Duelling with God

This sermon was given by Rev Sue on Wednesday 3 August. Here it is again for you.

Anthony Bloom, a leader in the Orthodox Church, wrote many books on prayer and meditation. One piece of advice has stuck in my mind. If you are choosing a piece of scripture for meditation, choose either a passage that really sets your heart on fire, or one that you find really difficult. Today’s gospel reading is definitely in the latter category. It takes a certain amount of courage to approach this passage head on, as we hear Jesus speaking to a caring mother in a way that sounds callous and borders on racist. Here’s one interpretation that allows us to believe that Jesus was kind and compassionate but could still have said these things.

Let’s start by remembering that Jesus is very good at seeing what is going on in the hearts of people, such as the woman at the well. She found her private life exposed by Jesus, the wandering teacher who had asked for a glass of water. In a similar way, Jesus saw the woman in today’s story as she really was and recognised her spirit and determination.

She has come to ask for her daughter’s healing, and her strategy is to simply keep shouting out for help until she receives an answer. It’s the disciples who respond first and ask Jesus to send her away. She is a mere woman, worse than that, a mere gentile woman, and has no business bothering a respectable rabbi. They have been grumbling among themselves about her effrontery in wanting to benefit from the ministry of Jesus that was clearly intended for God’s chosen people. They called her a gentile dog. Jesus looks the woman in the eye and gives her a knowing smile. At first, she is unsure, but almost imperceptibly he nods, perhaps even a wink, and she understands that a game is being played, and with Jesus on her side. He voices the words the disciples have been muttering “I was sent only to the lost sheep of the house of Israel.” The disciples all nod in agreement. She comes right up to him, kneels down and replies “Lord, help me”. The disciples tut and murmur some more. Who does she think she is, continuing to pester him? He gives her another reassuring look, missed by the disciples, and replies “It’s not fair to take the children’s food and throw it to the dogs”. The disciples are less confident now. It’s one thing to call someone a dog amongst yourselves, it’s another thing to say it to someone’s face. They are a little shocked, and embarrassed to hear their own words quoted. She replies “Yes, Lord, yet even the dogs eat the crumbs that fall from their master’s table”. There is no possible retort that could be made and retain a shred of human decency. She has risen to the occasion, won the debate and the disciples are put in their place. Now Jesus speaks from his heart “Woman, great is your faith! Let it be done as you wish” and precisely at that moment the woman’s daughter was healed.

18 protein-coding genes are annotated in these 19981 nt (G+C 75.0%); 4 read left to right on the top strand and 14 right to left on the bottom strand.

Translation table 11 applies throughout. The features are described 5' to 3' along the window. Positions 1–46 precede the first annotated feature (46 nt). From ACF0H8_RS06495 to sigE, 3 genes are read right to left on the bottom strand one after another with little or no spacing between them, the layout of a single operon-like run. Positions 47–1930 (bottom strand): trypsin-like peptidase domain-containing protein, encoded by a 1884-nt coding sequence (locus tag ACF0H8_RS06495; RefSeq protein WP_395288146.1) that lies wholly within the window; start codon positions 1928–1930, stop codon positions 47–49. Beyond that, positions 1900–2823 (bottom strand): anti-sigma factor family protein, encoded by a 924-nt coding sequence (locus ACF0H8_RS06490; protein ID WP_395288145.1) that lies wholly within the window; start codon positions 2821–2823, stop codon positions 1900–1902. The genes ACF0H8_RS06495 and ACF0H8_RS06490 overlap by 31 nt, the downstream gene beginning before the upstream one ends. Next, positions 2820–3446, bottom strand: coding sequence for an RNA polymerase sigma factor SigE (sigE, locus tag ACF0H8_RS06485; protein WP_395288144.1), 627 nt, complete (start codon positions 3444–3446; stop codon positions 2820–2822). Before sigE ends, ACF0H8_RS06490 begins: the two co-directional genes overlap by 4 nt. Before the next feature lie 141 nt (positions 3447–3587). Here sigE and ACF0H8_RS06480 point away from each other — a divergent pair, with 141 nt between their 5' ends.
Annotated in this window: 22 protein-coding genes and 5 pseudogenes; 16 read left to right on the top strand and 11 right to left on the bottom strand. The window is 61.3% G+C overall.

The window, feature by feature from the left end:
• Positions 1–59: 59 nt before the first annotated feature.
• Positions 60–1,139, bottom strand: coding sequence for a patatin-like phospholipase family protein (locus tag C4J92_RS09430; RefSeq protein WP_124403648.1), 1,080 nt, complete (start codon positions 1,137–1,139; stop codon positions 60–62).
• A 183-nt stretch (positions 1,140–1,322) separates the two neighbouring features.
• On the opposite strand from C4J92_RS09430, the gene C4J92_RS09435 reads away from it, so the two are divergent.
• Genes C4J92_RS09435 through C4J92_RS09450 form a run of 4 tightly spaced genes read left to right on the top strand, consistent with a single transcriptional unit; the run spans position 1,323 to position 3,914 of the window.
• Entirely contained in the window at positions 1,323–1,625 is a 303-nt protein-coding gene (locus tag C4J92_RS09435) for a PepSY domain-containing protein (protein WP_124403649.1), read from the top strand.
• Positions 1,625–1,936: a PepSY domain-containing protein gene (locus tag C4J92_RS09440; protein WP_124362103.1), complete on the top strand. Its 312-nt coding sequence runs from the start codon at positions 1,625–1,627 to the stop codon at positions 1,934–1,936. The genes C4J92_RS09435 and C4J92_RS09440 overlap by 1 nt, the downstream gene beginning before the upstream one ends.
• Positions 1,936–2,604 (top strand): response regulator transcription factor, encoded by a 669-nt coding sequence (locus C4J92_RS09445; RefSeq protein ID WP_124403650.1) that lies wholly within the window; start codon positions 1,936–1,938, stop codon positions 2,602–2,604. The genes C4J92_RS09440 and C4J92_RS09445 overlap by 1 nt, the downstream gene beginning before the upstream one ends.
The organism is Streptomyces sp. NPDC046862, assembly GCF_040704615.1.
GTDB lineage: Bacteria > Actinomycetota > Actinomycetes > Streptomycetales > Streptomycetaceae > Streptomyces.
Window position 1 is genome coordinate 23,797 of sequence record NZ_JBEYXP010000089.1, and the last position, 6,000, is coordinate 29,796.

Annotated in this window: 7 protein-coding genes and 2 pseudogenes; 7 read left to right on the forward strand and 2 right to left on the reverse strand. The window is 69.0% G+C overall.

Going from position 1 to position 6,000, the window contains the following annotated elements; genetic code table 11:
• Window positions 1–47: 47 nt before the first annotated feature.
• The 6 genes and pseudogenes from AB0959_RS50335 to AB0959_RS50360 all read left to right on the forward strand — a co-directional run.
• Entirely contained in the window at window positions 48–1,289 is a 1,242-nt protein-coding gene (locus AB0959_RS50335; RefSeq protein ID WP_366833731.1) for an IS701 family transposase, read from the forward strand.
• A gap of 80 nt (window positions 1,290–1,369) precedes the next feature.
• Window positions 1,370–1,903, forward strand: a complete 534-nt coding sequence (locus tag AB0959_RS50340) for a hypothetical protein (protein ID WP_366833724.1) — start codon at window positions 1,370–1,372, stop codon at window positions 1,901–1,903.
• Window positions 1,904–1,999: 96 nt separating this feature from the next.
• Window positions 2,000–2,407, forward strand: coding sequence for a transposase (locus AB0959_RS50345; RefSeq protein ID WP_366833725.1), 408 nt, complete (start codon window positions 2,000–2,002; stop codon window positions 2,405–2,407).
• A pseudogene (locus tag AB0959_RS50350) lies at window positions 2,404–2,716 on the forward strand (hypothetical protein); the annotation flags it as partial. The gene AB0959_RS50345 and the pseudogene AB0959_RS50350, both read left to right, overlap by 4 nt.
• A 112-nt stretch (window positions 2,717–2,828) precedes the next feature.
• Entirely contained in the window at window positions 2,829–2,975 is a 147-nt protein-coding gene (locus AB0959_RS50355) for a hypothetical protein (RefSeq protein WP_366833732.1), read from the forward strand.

The disciples have learnt a lesson, that faith is more important than ethnic background or religious observance. The woman has not only got her wish that her daughter should be healed but has had from Jesus not a patronising or grudging agreement to perform the miracle, but a vindication of her daring to behave in a way that opened herself to criticism and abuse, and she has won a ringing commendation of her faith. She played Jesus’ game, and hard though it was, it was worth it.

In telling us this story Matthew paved the way for the Early Church to understand that the gospel was for all, not just the Jews. But there is also a lesson about the way God interacts with us. Our loving heavenly father’s desire for us is that we grow into independent adults, and he doesn’t want our unthinking obedience. He does not object to our answering back. He is inviting us to the table with him, to ask, to discuss, to imagine, to voice our opinions, to be heard, to play and to become ourselves. He helps us to be bold in our requests and to love with our minds as well as our hearts. Sometimes he makes us wait for our hearts’ desires to be granted, but in the cut and thrust of the dialogue our relationship with God is deepened and our faith confirmed.

I am indebted to Eavesdropping by Henry Martin


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